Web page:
Giving Up On AdSense, Will Consider Individual Advertisements
Google AdWords / AdSense was nice, in its time, and I made a little bit of money from it for a while, but it's no longer generating enough income to make it worth the screen real estate that was devoted to it, so I've stopped displaying AdSense ads.
It was past time to do that. Google keeps foisting more and more administrative overhead onto casual AdSense publishers like me... pfah! But mostly Google never addressed or even acknowledged my major issue with AdSense - that I couldn't specify the advertisers that I wanted to specifically display. Instead of readers seeing a relevant AdWords ad for, say, Redline Communications WiMAX, they would see four ads for cut-rate cellular voice resellers. That's nice... but hardly interesting (let alone worth clicking-through) to the typical reader of BWIA / WiMAX News. While AdSense enabled me to prohibit specific ads from being displayed (by URL), I couldn't keep adding to the exclusion list indefinitely. I tried - but there were always more marginal ads in the queue as fast as I excluded the worst offenders. What AdSense really needs, in my opinion, is an opt-in option; then it would be a lot more useful. And yes, I'm sure Google's engineers are smart enough to work out some protection for the scammers / spammers that would feature only high-revenue clickthroughs for real estate, investment, jewelry, etc.and then "click-farm" the resulting ads.
Another interesting factor is that I've been periodically contacted about advertising, even though the content has grown somewhat static. Apparently advertising on blogs is becoming more mainstream. So, instead of AdSense ads, I'm willing to consider individual ads, either banner ads or small "AdWords-like" size and location (such as the current location in the upper-right corner of the blog). If you're interested, contact me via that link.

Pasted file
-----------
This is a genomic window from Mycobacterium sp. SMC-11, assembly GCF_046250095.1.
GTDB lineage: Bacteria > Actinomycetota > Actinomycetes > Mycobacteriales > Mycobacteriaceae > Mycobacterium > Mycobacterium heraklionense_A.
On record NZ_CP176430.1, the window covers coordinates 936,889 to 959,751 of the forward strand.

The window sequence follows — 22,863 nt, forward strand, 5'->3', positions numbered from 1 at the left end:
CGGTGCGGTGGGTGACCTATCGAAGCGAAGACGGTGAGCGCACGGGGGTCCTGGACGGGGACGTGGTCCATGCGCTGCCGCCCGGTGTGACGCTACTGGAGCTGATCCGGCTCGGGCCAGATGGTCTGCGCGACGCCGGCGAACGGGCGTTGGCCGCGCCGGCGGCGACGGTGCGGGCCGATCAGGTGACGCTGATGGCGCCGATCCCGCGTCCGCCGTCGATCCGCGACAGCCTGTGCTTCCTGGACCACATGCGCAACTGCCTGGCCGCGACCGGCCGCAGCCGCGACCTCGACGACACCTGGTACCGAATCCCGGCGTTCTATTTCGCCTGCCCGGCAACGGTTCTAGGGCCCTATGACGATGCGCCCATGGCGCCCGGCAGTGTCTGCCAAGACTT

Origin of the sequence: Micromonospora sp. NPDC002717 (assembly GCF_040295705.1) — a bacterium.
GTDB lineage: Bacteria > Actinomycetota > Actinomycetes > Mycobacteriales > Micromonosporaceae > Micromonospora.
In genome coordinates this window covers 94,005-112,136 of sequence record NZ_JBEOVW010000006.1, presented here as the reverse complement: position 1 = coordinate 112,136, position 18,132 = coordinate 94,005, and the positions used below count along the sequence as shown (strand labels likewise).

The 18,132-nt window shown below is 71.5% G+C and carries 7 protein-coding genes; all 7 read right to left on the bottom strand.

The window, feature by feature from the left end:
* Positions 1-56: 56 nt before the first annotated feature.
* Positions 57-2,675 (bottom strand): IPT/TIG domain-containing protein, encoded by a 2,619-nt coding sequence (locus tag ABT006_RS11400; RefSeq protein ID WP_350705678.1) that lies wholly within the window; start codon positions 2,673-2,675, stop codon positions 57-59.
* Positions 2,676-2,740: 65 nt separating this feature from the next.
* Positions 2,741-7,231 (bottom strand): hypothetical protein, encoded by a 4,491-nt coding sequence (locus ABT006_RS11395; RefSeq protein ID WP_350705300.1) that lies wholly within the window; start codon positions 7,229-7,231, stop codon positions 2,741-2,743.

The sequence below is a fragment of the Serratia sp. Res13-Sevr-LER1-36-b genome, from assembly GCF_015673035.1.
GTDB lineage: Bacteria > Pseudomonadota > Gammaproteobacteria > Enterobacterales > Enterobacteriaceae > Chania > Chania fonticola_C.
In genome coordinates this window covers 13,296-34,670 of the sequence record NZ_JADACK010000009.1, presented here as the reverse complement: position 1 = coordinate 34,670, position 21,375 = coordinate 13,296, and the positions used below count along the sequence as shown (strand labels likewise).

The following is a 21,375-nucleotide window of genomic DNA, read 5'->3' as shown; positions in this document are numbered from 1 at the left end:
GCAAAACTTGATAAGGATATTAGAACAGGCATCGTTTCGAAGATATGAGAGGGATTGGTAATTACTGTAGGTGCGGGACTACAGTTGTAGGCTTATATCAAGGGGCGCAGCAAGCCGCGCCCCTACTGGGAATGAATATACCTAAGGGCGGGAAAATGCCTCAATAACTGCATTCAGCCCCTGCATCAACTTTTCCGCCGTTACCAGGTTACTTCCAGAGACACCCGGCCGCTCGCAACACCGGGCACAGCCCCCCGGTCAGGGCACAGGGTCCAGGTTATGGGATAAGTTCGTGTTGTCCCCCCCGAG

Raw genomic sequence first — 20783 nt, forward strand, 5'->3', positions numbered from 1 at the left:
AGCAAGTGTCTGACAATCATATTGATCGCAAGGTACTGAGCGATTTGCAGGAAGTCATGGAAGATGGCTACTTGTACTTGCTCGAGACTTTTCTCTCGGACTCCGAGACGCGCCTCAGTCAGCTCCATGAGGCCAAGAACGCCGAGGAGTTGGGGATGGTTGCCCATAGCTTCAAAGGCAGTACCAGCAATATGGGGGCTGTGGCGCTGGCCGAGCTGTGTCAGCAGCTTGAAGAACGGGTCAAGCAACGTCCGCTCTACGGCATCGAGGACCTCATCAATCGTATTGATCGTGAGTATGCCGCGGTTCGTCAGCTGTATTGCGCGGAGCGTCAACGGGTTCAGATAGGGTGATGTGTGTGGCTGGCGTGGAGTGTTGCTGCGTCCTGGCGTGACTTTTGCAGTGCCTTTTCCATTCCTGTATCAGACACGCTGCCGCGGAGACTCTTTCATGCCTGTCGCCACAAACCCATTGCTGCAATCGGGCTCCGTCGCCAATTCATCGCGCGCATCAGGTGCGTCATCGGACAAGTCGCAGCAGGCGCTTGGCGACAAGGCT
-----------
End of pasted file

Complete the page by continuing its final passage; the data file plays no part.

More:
(excerpted from www.bwiamagazine.com)
BWIA is Broadband Wireless Internet Access and BWIA Magazine is a new publication about BWIA that will debut in Summer, 2009. BWIA Magazine will encompass cellular broadband technology (HSxPA, 1xEV-DO, LTE, etc.) used to deliver Broadband Internet Access, Broadband Internet Access via satellite, WiMAX technology (Mobile and fixed), Wi-Fi, Municipal Wi-Fi, microwave point-to-point networks, proprietary systems, and many other technologies.
BWIA Magazine will initially publish on a bimonthly schedule. BWIA Magazine will utilize a hybrid print/online publishing model through the use of print-on-demand services such as MagCloud. BWIA Magazine will be available at no cost online; print subscriptions (and individual issues) will be available upon payment of a subscription or individual issue fee. BWIA Magazine will include advertisements, and we feel that this will be a strong draw for readers. Just as there is a dearth of quality content on the subject of BWIA, there's no one good place to find out who the vendors of BWIA-related products are.
Consolidating Down To Just A Few BWIA-related Blogs
I tried an interesting experiment - "self-franchising" a number of narrowly-focused blogs - Independent Clearwire Blog is one example. While I think the idea could have worked, I ran out of time and funding to be able to devote enough time to generate content for all of them. In the coming months, I'll be consolidating all the content from those "splinter" blogs to this one, and then redirect the domain names to the relevant Category.
So the upshot of all of this is that, with the option of "micro-blogging" via Twitter, some possibility of at least modest revenue via multiple streams, and really interesting things continuing to happen in the Broadband Wireless Internet Access / WiMAX industry...
Yes, I'll be gradually resuming writing about BWIA / WiMAX.
Writing about BWIA will remain a part-time endeavor for me for the foreseeable future. Between
health, job, and home life, things have stabilized enough for me to resume writing about BWIA.
This post was composed and posted mostly via Broadband
Wireless Internet Access / WiMAX - Verizon Wireless 1xEV-DO and 1xRTT
via a Novatel MiFi, In transit from Portland to
Seaside, OR. I'll write more of my impressions of the MiFi soon... it's
far from perfect, but it's mostly usable. Completed using in-house Wi-Fi at the very nice Rivertide Suites in Seaside, OR.
By Steve Stroh
This article is Copyright © 2009 by Steve Stroh, except for specifically-marked excerpts. Excerpts and links are expressly permitted (and encouraged).